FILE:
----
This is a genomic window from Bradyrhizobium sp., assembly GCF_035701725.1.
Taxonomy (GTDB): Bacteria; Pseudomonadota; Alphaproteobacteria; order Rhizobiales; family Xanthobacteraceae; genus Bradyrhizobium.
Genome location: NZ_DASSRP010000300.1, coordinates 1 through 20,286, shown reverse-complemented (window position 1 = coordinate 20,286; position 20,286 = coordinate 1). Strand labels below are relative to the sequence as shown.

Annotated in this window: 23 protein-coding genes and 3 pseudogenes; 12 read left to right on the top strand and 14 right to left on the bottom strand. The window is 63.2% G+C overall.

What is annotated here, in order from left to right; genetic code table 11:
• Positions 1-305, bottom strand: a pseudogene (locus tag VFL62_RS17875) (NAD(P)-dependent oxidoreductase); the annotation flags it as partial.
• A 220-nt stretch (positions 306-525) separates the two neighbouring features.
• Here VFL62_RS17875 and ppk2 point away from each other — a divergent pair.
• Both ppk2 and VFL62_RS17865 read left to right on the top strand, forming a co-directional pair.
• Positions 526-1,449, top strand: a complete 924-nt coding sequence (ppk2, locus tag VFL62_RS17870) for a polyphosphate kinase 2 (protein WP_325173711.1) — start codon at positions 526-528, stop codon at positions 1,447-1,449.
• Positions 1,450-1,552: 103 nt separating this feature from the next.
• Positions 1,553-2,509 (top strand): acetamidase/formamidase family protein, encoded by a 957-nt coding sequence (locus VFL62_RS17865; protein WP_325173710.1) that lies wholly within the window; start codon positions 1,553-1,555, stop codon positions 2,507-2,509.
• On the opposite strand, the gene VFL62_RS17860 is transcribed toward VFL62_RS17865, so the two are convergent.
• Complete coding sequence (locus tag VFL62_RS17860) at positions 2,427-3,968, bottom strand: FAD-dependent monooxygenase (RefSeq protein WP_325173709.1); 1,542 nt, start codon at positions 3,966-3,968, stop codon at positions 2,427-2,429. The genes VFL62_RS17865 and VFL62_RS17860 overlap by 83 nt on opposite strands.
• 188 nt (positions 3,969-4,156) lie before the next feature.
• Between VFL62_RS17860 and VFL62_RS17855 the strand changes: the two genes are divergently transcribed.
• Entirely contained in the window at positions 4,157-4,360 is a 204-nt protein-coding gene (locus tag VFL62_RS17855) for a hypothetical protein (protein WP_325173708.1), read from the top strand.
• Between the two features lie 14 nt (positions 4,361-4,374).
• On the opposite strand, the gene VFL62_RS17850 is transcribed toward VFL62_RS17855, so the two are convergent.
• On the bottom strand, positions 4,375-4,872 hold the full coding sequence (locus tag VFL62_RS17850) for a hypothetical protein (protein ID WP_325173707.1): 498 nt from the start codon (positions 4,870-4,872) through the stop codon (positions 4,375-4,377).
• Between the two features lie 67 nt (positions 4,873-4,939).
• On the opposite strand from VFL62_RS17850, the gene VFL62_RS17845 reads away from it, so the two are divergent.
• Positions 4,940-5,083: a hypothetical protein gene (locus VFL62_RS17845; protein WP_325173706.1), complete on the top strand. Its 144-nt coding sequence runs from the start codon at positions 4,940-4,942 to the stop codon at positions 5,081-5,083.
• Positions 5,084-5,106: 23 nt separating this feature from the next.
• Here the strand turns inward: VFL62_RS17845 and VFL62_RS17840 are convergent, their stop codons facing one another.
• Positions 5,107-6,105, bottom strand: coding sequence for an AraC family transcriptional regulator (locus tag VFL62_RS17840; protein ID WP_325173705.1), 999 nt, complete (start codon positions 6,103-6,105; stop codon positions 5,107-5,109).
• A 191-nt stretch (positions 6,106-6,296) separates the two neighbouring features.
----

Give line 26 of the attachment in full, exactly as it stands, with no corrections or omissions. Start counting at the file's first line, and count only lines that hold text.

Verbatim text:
• Positions 5,107-6,105, bottom strand: coding sequence for an AraC family transcriptional regulator (locus tag VFL62_RS17840; protein ID WP_325173705.1), 999 nt, complete (start codon positions 6,103-6,105; stop codon positions 5,107-5,109).